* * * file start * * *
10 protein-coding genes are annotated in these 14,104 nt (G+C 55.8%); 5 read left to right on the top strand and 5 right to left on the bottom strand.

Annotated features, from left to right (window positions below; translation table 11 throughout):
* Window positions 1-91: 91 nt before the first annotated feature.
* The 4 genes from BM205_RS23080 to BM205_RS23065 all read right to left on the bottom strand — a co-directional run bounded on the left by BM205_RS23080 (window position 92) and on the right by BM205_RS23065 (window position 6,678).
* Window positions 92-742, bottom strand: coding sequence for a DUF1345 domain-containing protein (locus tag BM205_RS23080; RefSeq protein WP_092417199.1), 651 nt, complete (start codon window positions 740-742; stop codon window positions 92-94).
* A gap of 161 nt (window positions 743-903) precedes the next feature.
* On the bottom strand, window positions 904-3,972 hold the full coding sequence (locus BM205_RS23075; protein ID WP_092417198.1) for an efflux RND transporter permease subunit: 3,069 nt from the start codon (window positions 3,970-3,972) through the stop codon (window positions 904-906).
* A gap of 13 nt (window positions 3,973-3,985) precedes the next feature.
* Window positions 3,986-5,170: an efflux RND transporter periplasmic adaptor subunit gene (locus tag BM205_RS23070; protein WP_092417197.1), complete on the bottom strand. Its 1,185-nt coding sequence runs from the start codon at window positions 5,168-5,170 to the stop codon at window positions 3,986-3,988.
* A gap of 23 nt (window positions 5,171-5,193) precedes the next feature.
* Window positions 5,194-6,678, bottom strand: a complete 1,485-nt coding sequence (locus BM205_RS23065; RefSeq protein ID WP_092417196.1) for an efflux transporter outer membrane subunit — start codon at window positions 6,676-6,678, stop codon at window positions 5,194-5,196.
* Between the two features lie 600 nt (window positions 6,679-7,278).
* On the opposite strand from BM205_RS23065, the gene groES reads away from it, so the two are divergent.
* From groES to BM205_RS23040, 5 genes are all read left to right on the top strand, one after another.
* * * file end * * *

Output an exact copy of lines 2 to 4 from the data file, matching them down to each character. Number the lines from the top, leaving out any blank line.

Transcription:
Annotated features, from left to right (window positions below; translation table 11 throughout):
* Window positions 1-91: 91 nt before the first annotated feature.
* The 4 genes from BM205_RS23080 to BM205_RS23065 all read right to left on the bottom strand — a co-directional run bounded on the left by BM205_RS23080 (window position 92) and on the right by BM205_RS23065 (window position 6,678).